Current facial recognition technology ‘is not fit for purpose’, say MSPs

Current facial recognition technology is not fit for purpose and Police Scotland should not invest in it until major concerns are resolved, according to a damning report published today by MSPs.
MSPs said Police Scotland should not invest in facial recognition technology without regulation. Picture: GettyMSPs said Police Scotland should not invest in facial recognition technology without regulation. Picture: Getty
MSPs said Police Scotland should not invest in facial recognition technology without regulation. Picture: Getty

Holyrood’s justice sub-committee on policing has told the force that before introducing the technology, it has to “demonstrate the legal basis” on which it would be used.

And the report calls for the Scottish Government to “explicitly regulate” the use of live facial recognition tech, which would cover private companies and the public sector as well as the police.

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The committee said there were serious issues around compliance with human rights and data protection legislation, and concerns about “bias” in the technology which could discriminate against ethnic minorities and women. Without safeguards in place, MSPs have warned that “any investment in the technology would be unjustifiable”.

The report also recommends that the Scottish Police Authority and the new Scottish Biometrics Commissioner – when the post is created – review the use of retrospective facial recognition technology to consider the impact of police accessing images held illegally on the UK Police National Database, or on IT systems inherited from legacy Scottish forces, which contain images of people not convicted of any crime.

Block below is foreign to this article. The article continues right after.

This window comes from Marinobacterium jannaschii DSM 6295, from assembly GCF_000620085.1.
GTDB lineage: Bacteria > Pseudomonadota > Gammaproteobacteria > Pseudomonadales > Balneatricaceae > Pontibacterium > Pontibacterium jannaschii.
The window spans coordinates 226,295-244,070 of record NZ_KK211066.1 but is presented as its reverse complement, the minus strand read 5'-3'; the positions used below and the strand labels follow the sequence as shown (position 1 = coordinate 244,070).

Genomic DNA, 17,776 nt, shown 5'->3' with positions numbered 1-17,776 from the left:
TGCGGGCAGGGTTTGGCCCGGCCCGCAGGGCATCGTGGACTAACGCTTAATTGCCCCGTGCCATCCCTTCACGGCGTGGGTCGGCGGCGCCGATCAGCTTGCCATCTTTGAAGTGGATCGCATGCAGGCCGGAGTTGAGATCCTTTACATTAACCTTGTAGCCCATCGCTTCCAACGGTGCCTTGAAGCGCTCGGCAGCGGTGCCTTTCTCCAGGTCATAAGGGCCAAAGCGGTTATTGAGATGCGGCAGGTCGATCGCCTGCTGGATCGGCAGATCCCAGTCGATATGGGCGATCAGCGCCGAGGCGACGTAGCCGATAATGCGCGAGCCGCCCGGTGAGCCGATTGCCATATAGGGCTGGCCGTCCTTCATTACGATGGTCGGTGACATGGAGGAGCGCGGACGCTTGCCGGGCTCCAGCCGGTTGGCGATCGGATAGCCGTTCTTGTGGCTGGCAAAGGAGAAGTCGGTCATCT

Convener John Finnie said that while MSPs were “reassured Police Scotland have no plans to introduce live facial recognition technology at this time” the committee’s inquiry had made it clear it was “in no fit state to be rolled out or indeed to assist the police with their work.”

He added: “Current live facial recognition technology throws up far too many ‘false positives’, and contains inherent biases that are known to be discriminatory.

“Our inquiry has also shone light on other issues with facial recognition technology that we now want the Scottish Police Authority and the Scottish Government to consider. Not least amongst these are the legal challenges against similar technologies in England and Wales, and the apparent lack of law explicitly governing its use in Scotland – by any organisation.

“So whether this technology is being used by private companies, public authorities or the police, the Scottish Government needs to ensure there is a clear legal framework to protect the public and police alike from operating in a facial recognition Wild West.”

Police Scotland has previously outlined its ambition to introduce “live” facial recognition technology in its Policing 2026 strategy.

The technology works by flagging up suspects in real time by cross-referencing “live” images picked up by CCTV cameras against police databases.

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However, the report says that Police Scotland’s assessment that the technology would have “a positive impact on equalities and human rights” stands in stark contrast to the evidence received by the sub-committee.

A Scottish Government spokesperson said: “While we support Police Scotland in using technology to keep our communities safe – and technological advances in biometrics have brought huge benefits to police and other justice agencies in detecting, preventing and prosecuting crime – the use of this technology clearly raises a number of ethical and human rights considerations.”

“We are determined to ensure that the approach to biometric data used for the purposes of policing and criminal justice in Scotland is not only lawful, but also effective and ethical.”